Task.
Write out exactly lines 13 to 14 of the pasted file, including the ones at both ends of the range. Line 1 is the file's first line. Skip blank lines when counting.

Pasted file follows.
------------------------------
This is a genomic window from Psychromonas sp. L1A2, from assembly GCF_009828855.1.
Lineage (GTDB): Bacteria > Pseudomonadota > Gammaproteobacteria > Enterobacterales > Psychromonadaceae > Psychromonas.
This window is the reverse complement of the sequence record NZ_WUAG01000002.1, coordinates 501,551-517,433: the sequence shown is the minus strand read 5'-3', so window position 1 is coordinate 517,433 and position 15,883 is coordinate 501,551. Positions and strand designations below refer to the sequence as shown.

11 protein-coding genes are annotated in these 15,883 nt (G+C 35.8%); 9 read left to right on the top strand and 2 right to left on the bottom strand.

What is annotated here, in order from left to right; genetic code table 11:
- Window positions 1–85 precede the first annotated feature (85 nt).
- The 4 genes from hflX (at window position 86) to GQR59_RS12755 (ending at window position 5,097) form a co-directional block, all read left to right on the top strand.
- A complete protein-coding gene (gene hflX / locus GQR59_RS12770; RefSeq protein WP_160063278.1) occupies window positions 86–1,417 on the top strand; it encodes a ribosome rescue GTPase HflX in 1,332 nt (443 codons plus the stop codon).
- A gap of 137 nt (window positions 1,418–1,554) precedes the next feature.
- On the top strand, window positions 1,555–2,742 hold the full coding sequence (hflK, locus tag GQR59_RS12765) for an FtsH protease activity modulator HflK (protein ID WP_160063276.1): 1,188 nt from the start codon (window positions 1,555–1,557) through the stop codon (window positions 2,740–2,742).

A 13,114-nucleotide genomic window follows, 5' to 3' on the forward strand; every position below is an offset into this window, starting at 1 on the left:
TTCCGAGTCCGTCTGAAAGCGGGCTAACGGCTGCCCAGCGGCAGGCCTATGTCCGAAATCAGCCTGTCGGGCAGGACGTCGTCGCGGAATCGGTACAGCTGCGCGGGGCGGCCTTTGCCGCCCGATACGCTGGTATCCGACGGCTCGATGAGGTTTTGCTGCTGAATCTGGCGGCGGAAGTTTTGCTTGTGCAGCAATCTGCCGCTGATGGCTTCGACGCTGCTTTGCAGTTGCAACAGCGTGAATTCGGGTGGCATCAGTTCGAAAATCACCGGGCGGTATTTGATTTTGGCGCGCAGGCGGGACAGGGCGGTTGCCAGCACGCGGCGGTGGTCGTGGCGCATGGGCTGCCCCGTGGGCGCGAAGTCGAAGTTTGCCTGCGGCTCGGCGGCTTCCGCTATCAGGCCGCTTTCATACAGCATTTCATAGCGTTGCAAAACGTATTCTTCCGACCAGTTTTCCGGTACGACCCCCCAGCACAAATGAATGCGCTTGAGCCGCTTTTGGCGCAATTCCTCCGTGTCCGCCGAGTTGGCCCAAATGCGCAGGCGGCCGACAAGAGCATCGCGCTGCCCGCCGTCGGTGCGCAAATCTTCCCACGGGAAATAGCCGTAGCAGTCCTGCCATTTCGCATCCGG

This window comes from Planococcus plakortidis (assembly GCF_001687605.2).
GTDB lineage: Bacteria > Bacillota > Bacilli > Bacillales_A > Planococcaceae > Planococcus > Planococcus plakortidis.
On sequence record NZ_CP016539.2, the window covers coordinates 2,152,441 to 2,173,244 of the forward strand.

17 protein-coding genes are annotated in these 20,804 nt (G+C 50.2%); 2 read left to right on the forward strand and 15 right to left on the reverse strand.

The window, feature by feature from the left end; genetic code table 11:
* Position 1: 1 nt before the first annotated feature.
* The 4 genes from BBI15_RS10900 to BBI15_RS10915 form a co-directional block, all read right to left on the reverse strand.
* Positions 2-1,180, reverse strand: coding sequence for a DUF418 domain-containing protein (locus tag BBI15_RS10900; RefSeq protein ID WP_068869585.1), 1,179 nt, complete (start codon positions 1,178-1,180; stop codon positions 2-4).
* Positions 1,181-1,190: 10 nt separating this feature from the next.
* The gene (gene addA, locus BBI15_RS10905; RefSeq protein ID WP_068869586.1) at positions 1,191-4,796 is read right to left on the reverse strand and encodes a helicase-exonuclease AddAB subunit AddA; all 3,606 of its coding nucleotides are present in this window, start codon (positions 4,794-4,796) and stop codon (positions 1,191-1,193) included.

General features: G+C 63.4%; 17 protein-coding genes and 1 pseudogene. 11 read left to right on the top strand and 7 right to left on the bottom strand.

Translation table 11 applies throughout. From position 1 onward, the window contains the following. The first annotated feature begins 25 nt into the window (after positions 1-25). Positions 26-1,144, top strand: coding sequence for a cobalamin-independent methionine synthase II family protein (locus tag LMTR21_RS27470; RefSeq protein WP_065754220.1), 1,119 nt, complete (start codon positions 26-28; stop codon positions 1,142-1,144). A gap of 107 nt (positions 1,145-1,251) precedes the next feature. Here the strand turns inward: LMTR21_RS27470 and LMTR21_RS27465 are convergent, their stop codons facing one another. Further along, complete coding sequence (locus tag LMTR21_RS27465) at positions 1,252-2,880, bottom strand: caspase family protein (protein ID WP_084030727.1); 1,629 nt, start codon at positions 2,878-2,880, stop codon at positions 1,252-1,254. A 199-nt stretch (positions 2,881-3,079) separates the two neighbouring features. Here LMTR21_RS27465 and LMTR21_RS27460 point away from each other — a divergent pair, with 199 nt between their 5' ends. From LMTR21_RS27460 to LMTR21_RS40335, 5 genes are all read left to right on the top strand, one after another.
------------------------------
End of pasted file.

This window comes from Planococcus plakortidis (assembly GCF_001687605.2).
GTDB lineage: Bacteria > Bacillota > Bacilli > Bacillales_A > Planococcaceae > Planococcus > Planococcus plakortidis.